Beyond hope there lie dreams; after those, custard creams?

10 thoughts on “Amazing Faith”

  1. The Scala is a kind of mid-sized hatchback. Ordinarily this kind of car would not have its own model name. It´s in the same class as the Focus and Golf but whereas their default format is two-volume hatchback this one is an estate and only and estate. While I don´t see it making any great contributions to the quality of life I don´t see it being something customers should avoid. It´s like another type of ketchup on the supermarket shelf.

    1. It’s hard to tell where an ‘ordinary’ hatchback ends and an estate begins. For me, the Scala is a standard 6-window C-segment hatchback (like the Focus was until the last generation), and not an estate. It doesn’t look estate-y enough. As a rule of thumb, the third side window should look about as long as the rear door in order for the car to classify as an estate*. Here the rear part looks considerably shorter.

      I think it also makes sense not to look at it as an estate, but as a compact complement to the Octavia line that already consists of an estate and a larger hatchback-saloon.

      * With the strange small window of today, sometimes the D-pillar has to be included in order to make the equation work. See for example the Mégane estate (especially the former generation; the current one wants us make to think of the pillar as an extension of the window. Of course, this doesn’t work at all).

  2. I like its unshouty looks.
    I suspect it does what it says on the tin.
    Will try to hire one for a week, and see.

  3. Another great read Andrew. I’ve not seen any Scala’s in sunny Leeds yet, but perhaps I thought it was the latest Fabia. I’ll keep a look out. 😂

  4. I think you summed up the Scala perfectly, Andrew, in saying that it left you “not exactly deflated nor massively elated”. It’s an inoffensive but bland appliance.

    I think that Škoda is taking a risk pitching the car so directly into the mainstream C-segment. The USP of both the Octavia and Superb (and, to a lesser extent, the Fabia) is that they offer more space than is the norm in their supposed segments, at prices that undercut their smaller competitors.

    It was difficult to make an objective case for the Scala’s direct predecessor, the Rapid Spaceback: it was both more expensive* and had a less capacious load bay than the Fabia Estate. Subjectively, the latter looked rather better too, not having the Rapid’s slightly odd, long and narrow “hunchbacked” look. The regular Rapid, with the longer “feedback” tail, made more sense with its large boot space and sold well to the minicab trade in the UK. Our local cab company operates a number of them and they provide a roomy, if unsophisticated, transport.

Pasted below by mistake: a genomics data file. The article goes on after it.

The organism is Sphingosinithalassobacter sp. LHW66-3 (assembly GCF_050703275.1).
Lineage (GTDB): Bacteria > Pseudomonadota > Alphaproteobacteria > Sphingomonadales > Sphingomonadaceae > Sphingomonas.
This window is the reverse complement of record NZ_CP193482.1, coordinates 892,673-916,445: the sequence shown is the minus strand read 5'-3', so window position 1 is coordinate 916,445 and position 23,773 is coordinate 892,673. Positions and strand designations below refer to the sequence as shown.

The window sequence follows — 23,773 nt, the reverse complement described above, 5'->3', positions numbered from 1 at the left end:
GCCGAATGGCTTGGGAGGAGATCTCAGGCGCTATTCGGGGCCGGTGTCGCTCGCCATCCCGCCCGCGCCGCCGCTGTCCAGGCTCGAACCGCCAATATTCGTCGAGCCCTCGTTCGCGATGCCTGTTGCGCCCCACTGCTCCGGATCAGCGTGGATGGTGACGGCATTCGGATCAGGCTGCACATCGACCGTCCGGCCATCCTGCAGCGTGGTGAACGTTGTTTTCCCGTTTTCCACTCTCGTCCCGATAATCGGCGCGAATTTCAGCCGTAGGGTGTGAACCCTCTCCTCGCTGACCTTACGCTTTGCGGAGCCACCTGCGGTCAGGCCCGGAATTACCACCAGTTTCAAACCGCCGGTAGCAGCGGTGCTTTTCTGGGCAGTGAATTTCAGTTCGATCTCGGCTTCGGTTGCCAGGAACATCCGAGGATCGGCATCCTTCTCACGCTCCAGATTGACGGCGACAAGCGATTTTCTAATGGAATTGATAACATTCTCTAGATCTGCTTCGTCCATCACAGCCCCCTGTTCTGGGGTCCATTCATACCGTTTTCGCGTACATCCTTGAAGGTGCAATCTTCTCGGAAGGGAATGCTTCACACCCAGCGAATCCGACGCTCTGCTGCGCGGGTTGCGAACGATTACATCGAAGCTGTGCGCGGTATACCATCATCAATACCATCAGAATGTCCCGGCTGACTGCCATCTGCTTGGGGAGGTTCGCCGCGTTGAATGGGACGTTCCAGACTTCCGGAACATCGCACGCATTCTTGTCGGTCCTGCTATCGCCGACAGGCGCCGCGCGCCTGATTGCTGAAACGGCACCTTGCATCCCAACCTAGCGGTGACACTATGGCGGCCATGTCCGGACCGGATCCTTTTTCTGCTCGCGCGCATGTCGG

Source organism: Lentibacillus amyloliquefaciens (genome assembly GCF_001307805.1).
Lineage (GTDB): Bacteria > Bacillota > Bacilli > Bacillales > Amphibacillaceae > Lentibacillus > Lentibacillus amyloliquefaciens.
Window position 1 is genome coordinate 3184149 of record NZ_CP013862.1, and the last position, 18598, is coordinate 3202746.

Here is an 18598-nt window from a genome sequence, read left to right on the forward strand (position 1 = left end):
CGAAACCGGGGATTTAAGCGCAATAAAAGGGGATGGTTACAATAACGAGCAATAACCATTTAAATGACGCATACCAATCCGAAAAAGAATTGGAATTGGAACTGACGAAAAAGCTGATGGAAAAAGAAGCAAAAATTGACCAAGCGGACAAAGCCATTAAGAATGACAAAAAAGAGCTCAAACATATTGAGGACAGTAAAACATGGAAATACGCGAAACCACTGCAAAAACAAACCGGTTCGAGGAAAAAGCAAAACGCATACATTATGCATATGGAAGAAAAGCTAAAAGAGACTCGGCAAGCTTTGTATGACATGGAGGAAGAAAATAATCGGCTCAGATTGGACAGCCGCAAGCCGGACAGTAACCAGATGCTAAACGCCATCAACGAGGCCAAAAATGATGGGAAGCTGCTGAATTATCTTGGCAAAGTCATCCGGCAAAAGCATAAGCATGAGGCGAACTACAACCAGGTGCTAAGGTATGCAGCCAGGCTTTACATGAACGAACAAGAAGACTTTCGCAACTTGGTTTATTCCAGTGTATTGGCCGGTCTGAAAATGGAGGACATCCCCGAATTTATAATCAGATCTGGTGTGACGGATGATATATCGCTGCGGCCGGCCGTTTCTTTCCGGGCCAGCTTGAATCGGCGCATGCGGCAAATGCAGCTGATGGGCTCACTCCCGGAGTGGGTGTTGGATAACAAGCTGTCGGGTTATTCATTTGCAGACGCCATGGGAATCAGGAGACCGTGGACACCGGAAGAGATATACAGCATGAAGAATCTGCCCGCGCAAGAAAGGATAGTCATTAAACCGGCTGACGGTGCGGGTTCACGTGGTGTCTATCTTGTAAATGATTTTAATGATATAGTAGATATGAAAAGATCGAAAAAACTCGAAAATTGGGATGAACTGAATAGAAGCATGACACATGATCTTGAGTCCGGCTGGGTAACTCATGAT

* When the Rapid Spaceback was introduced in the UK, Skoda tried to charge a premium of around £1.5k over the larger “regular” Rapid! The company later realigned the pricing when the Spaceback didn’t sell.

    1. Surely some car company will name one of their models ‘Feedback’ going forward.

      It’s just so zeitgeist… surprised Ford doesn’t have a Focus trim line called ‘Group’, in order to win the hearts of those suburbanites who dream of being invited to a bland business park for an evening of snacks and directed conversation about a forthcoming consumer product.

  5. The Scala, judging by the renderings of the initial concept, was destined to turn out as a very muscular, sharp-creased and chunky ‘extended hatchback’.

    A sharper, less radius-rich version of the (iconic to my eyes) original A3 Sportback (8P).

    Why was the production version ‘endowed’ with a sadly sloping, weirdly curved roofline, instead, remains an utter and inexplicable mistery.

    The headlights’ unconcealed aggresive (decisive?) triangular shape, is a clear telltale
    of the original styling intention.

    Had it kept the (Fabia-style) slightly recessed glasshouse,
    and a more optimistic roofline convergence/
    curvature, it would’ve probably ended up a really dangerous competitor to a certain seventh-and-a-half gen.vehicle, to which it’s distantly related.

    Pity, as, when looked from behind, it has a certain (welcome) Volvo hint, rendering it the most avantgarde-looking rear end of (probably) the entire current VAG palette.

    1. You may have answered your own question there. Skoda, despite all protestations to the contrary, now appears to be playing a distinctly third fiddle to the Mittelandkanal. Mr Kaban’s departure is being keenly felt – and it’s not as if his departure has been to anyone else’s benefit. (And that is not a criticism of the former skoda design chief in any shape or form…)

  6. That’s a really telling picture.

    Luckily, the
    Fabia and both the K—Q named SUVs, are so competent and superior products, that I see no risks for the brand’s continuity.

    Current-gen Fabia is perhaps a tad wider than ideal, but it’s actually perceived as an advantage by many, and adds chunkiness, for want of a better word, to its styling/stance).

    Having said that, however, there’s a slight but worrying decline in fit and finish with some models (especially compared to the decidedly Piëch-standard-built Octavia Mk2), might put off some buyers that were aspiring towards the brand as a sanctuary of truly Tank-like feeling (yet affordable) cars.